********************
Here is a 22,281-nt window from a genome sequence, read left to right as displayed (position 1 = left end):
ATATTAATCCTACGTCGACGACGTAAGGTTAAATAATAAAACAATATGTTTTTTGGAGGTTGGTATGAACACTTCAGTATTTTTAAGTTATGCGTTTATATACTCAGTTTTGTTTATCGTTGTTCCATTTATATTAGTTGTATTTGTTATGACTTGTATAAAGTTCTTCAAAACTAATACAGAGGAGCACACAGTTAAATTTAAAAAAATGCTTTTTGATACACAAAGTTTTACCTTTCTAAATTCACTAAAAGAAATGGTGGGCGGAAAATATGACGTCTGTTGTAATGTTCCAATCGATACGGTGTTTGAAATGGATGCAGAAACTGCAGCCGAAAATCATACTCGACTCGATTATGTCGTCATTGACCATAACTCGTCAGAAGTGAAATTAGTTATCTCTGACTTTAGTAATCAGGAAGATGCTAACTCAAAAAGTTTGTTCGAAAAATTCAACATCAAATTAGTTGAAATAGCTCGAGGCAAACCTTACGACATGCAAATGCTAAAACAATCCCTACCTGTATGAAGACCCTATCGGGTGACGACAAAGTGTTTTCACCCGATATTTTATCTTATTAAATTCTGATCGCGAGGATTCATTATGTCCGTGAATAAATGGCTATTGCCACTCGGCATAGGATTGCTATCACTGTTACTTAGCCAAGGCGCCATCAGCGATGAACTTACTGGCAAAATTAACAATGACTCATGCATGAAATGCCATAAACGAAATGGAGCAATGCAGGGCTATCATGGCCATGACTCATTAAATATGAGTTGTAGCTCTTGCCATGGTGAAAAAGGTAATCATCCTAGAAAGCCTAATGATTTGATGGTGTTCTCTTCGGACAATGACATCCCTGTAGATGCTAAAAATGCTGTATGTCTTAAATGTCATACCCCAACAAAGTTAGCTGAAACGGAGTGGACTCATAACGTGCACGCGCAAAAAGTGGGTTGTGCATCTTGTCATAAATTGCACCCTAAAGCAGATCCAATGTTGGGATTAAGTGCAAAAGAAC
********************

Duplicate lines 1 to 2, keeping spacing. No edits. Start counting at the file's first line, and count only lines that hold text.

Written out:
Here is a 22,281-nt window from a genome sequence, read left to right as displayed (position 1 = left end):
ATATTAATCCTACGTCGACGACGTAAGGTTAAATAATAAAACAATATGTTTTTTGGAGGTTGGTATGAACACTTCAGTATTTTTAAGTTATGCGTTTATATACTCAGTTTTGTTTATCGTTGTTCCATTTATATTAGTTGTATTTGTTATGACTTGTATAAAGTTCTTCAAAACTAATACAGAGGAGCACACAGTTAAATTTAAAAAAATGCTTTTTGATACACAAAGTTTTACCTTTCTAAATTCACTAAAAGAAATGGTGGGCGGAAAATATGACGTCTGTTGTAATGTTCCAATCGATACGGTGTTTGAAATGGATGCAGAAACTGCAGCCGAAAATCATACTCGACTCGATTATGTCGTCATTGACCATAACTCGTCAGAAGTGAAATTAGTTATCTCTGACTTTAGTAATCAGGAAGATGCTAACTCAAAAAGTTTGTTCGAAAAATTCAACATCAAATTAGTTGAAATAGCTCGAGGCAAACCTTACGACATGCAAATGCTAAAACAATCCCTACCTGTATGAAGACCCTATCGGGTGACGACAAAGTGTTTTCACCCGATATTTTATCTTATTAAATTCTGATCGCGAGGATTCATTATGTCCGTGAATAAATGGCTATTGCCACTCGGCATAGGATTGCTATCACTGTTACTTAGCCAAGGCGCCATCAGCGATGAACTTACTGGCAAAATTAACAATGACTCATGCATGAAATGCCATAAACGAAATGGAGCAATGCAGGGCTATCATGGCCATGACTCATTAAATATGAGTTGTAGCTCTTGCCATGGTGAAAAAGGTAATCATCCTAGAAAGCCTAATGATTTGATGGTGTTCTCTTCGGACAATGACATCCCTGTAGATGCTAAAAATGCTGTATGTCTTAAATGTCATACCCCAACAAAGTTAGCTGAAACGGAGTGGACTCATAACGTGCACGCGCAAAAAGTGGGTTGTGCATCTTGTCATAAATTGCACCCTAAAGCAGATCCAATGTTGGGATTAAGTGCAAAAGAAC